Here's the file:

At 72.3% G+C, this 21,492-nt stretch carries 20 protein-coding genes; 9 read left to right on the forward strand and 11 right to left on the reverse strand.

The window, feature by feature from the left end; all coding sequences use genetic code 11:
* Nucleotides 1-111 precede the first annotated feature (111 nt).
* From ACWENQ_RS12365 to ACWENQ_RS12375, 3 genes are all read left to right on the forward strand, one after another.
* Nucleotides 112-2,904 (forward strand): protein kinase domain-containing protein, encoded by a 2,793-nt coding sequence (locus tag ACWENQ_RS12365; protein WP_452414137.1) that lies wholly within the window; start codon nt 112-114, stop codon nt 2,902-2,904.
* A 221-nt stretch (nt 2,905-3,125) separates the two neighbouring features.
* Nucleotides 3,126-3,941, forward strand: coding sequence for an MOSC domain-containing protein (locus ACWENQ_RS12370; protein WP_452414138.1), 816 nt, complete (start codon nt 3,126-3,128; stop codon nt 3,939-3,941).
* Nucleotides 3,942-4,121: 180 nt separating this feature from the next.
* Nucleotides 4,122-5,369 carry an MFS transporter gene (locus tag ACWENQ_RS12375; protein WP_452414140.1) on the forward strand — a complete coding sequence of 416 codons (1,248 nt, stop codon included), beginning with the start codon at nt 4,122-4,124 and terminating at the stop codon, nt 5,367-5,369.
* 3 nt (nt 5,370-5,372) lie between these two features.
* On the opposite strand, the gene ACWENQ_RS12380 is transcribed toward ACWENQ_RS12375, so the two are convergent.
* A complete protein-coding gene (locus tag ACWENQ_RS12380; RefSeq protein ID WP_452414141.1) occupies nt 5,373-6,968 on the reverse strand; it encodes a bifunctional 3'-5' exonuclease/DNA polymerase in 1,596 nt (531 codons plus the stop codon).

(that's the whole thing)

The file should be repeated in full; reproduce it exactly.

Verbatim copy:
At 72.3% G+C, this 21,492-nt stretch carries 20 protein-coding genes; 9 read left to right on the forward strand and 11 right to left on the reverse strand.

The window, feature by feature from the left end; all coding sequences use genetic code 11:
* Nucleotides 1-111 precede the first annotated feature (111 nt).
* From ACWENQ_RS12365 to ACWENQ_RS12375, 3 genes are all read left to right on the forward strand, one after another.
* Nucleotides 112-2,904 (forward strand): protein kinase domain-containing protein, encoded by a 2,793-nt coding sequence (locus tag ACWENQ_RS12365; protein WP_452414137.1) that lies wholly within the window; start codon nt 112-114, stop codon nt 2,902-2,904.
* A 221-nt stretch (nt 2,905-3,125) separates the two neighbouring features.
* Nucleotides 3,126-3,941, forward strand: coding sequence for an MOSC domain-containing protein (locus ACWENQ_RS12370; protein WP_452414138.1), 816 nt, complete (start codon nt 3,126-3,128; stop codon nt 3,939-3,941).
* Nucleotides 3,942-4,121: 180 nt separating this feature from the next.
* Nucleotides 4,122-5,369 carry an MFS transporter gene (locus tag ACWENQ_RS12375; protein WP_452414140.1) on the forward strand — a complete coding sequence of 416 codons (1,248 nt, stop codon included), beginning with the start codon at nt 4,122-4,124 and terminating at the stop codon, nt 5,367-5,369.
* 3 nt (nt 5,370-5,372) lie between these two features.
* On the opposite strand, the gene ACWENQ_RS12380 is transcribed toward ACWENQ_RS12375, so the two are convergent.
* A complete protein-coding gene (locus tag ACWENQ_RS12380; RefSeq protein ID WP_452414141.1) occupies nt 5,373-6,968 on the reverse strand; it encodes a bifunctional 3'-5' exonuclease/DNA polymerase in 1,596 nt (531 codons plus the stop codon).